By Karen Russell
My wonderful friend Lori sent me this just because she thought I’d like it and it arrived in the mail in the middle of my Atlas Shrugged doldrums, and it was such a mood lifter, just having it on my to-read shelf. The cover is just so bright and graphic!
I had heard of the author, Karen Russell, through a brief review of her previous book Swamplandia!, which I had assumed was a comic narrative of Florida craziness á la Elmore Leonard. If it is anything like this book, though, (and I believe it is, according to the blurbs on the back cover) my assumptions are way off. Vampires in the Lemon Grove is the strangest book! It is a collection of short stories, and when I described the premise of each story to Rebecca, they just sounded kind of absurd:
“All silkworms in the Western hemisphere have died, so China is now the sole proprietor of silk, and in order to meet the now increased demand, they have discovered a way to turn women into more efficient silk worms.”
Rebecca said, “hmm.”
But, this story and the others are just beautifully written and poetic, even. Russell emphasizes the senses in her writing, describing not just the sights, but also the sounds, smells, tastes and touch of the worlds she builds. In the titular lemon groves, she describes the sun on the fluttering leaves, the feel of the wind that blows through the grove, the smell of lemon that pervades, and the sweet tartness of the lemons and lemonade.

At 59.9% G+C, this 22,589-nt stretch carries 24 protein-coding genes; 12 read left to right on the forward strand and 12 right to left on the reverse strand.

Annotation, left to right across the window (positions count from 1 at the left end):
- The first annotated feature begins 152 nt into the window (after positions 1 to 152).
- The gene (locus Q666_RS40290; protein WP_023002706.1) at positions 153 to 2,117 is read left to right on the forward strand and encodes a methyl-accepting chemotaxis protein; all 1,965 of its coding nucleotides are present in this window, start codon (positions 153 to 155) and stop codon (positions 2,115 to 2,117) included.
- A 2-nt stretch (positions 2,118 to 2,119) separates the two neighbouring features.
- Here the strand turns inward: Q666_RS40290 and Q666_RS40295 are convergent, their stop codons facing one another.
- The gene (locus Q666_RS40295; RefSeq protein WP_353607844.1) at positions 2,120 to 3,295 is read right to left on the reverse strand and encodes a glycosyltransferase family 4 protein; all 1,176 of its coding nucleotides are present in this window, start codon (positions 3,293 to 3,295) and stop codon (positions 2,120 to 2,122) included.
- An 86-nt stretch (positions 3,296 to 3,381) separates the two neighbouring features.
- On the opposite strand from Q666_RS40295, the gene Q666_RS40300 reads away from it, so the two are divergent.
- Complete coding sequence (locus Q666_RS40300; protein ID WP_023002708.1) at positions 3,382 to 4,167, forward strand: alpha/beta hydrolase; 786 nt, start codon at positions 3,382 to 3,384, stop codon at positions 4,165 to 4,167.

The silkworm story took a bizarre and, quite frankly, almost silly premise and created layers upon layers of symbolism. The disenfranchised, used for production and others’ profit, find hope in self-identity and transformation. Each story was like this; reading them felt like scuba diving or spelunking, moving deeper and deeper through layers of alien landscapes. The stories themselves, too, seemed to each move a little deeper into the human psyche, getting darker and darker, until the last two broke my heart. So, take that as a caution: don’t avoid reading the book, by any means, but just be emotionally prepared.
It wasn’t a quick read because I wanted to savor each story for several days after reading it and before reading the next one. The only criticism I have is that each story ended too soon, almost abruptly, and each time I was left sort of blinking my way out of the story’s world and wanting to know far, far more about the characters.
Three word review: “otherworldly, emotionally devastating”*
*I’m not promising to always follow Kinsey’s lead with the three word reviews (though I love her addition), but I found these in the NPR review, and they just seem spot-on.